At the very least, using marijuana to treat adolescents with ADHD is wildly irresponsible. First of all, the FDA has never conducted an approval process on marijuana, and few institutions are willing to fund studies to show the effects of using marijuana as a remedy for ADHD. Consequently, there are no reliable studies to show how the drug may affect ADHD. All the so-called “evidence” in support of prescribing marijuana to children is anecdotal, based completely on self-selecting self-reports. There is no reliable scientific basis for drugging these children into complacency. Nonetheless, doctors, school counselors and misinformed parents are increasingly pushing marijuana to kids.

Even the validity of the ADHD diagnosis is questionable. It is worth noting that there exists no scientific method for diagnosing this ailment. Simply, if a child is observed to be acting bored, distracted and/or boisterous in the classroom, he is often thought to be suffering from ADHD. Notably, these are the same symptoms of another condition that afflicts millions of children — childhood.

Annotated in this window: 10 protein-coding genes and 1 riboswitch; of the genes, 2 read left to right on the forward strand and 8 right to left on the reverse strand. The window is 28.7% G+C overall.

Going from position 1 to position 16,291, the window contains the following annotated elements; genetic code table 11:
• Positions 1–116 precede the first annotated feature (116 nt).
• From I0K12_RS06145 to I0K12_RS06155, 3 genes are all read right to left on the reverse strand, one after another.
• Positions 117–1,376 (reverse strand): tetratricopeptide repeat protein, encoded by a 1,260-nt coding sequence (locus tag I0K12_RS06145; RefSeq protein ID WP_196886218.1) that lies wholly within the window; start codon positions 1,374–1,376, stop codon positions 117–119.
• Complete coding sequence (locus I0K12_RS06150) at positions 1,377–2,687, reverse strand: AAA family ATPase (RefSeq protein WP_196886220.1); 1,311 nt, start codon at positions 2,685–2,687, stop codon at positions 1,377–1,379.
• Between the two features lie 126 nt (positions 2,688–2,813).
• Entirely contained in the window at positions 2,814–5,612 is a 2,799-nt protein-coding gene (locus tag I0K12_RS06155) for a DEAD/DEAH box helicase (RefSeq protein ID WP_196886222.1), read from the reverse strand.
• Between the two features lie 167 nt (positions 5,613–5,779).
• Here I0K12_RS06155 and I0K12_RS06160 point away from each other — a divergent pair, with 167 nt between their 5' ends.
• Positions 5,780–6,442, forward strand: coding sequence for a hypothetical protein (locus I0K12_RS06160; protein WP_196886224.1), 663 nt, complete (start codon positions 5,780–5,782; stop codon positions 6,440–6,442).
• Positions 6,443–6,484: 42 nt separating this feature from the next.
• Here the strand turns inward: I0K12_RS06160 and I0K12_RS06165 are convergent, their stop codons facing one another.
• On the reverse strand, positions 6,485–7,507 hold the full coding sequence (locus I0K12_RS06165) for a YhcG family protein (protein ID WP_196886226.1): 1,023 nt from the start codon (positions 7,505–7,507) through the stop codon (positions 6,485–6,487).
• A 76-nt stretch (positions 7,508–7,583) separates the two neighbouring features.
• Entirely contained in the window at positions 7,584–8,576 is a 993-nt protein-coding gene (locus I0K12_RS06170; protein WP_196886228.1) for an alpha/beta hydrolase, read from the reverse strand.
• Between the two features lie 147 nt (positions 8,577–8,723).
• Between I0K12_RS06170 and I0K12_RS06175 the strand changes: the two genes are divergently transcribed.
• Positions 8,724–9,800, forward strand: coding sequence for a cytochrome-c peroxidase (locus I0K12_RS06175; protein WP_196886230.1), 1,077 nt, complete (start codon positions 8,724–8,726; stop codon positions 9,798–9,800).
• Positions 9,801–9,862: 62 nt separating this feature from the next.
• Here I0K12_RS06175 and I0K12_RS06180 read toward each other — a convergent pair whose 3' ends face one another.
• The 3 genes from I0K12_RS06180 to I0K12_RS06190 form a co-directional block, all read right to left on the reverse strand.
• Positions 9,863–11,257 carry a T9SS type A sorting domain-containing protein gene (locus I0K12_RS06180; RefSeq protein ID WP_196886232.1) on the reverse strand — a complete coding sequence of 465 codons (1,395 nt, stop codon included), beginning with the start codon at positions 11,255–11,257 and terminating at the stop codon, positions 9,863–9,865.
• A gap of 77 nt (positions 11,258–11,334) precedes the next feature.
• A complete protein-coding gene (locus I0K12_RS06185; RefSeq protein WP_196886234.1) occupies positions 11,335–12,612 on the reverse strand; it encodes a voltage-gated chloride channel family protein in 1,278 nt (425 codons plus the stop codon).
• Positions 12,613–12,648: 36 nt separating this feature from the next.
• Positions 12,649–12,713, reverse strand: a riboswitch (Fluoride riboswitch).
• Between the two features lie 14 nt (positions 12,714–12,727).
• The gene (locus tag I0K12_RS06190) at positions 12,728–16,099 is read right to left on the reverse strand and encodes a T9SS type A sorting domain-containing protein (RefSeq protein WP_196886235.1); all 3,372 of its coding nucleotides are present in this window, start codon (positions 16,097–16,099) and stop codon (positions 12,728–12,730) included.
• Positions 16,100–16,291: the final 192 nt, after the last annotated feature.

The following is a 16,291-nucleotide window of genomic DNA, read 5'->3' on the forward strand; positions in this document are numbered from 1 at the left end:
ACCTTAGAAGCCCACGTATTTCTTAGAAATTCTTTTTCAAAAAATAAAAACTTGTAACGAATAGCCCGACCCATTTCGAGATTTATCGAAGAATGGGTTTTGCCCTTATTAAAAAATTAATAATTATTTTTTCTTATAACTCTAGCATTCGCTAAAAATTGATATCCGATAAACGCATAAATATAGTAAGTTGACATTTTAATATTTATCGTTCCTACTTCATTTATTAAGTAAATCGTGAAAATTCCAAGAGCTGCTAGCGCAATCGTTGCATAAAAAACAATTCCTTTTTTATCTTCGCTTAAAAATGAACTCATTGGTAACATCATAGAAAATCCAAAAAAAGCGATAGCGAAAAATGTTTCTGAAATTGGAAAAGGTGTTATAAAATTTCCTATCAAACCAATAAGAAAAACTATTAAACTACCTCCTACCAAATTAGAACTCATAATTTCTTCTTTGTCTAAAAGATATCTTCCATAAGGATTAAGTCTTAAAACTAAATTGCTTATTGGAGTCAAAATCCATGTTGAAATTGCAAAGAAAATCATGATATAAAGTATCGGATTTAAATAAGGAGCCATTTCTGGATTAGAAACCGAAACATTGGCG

Currently, every child in public school is required to undergo testing for attention-deficit disorder. The most recent analysis from the Centers for Disease Control and Prevention reports that 1.6 million elementary-school children were diagnosed with ADHD between 1997 and 1998. By drugging these children into complacency, a consortium of psychiatrists and marijuana dispensaries are making money off children acting like children. They try to rationalize this child-drugging industry by arguing that marijuana is harmless and non-addictive. Some baby-boomer parents go along, saying to themselves, “It’s only marijuana.”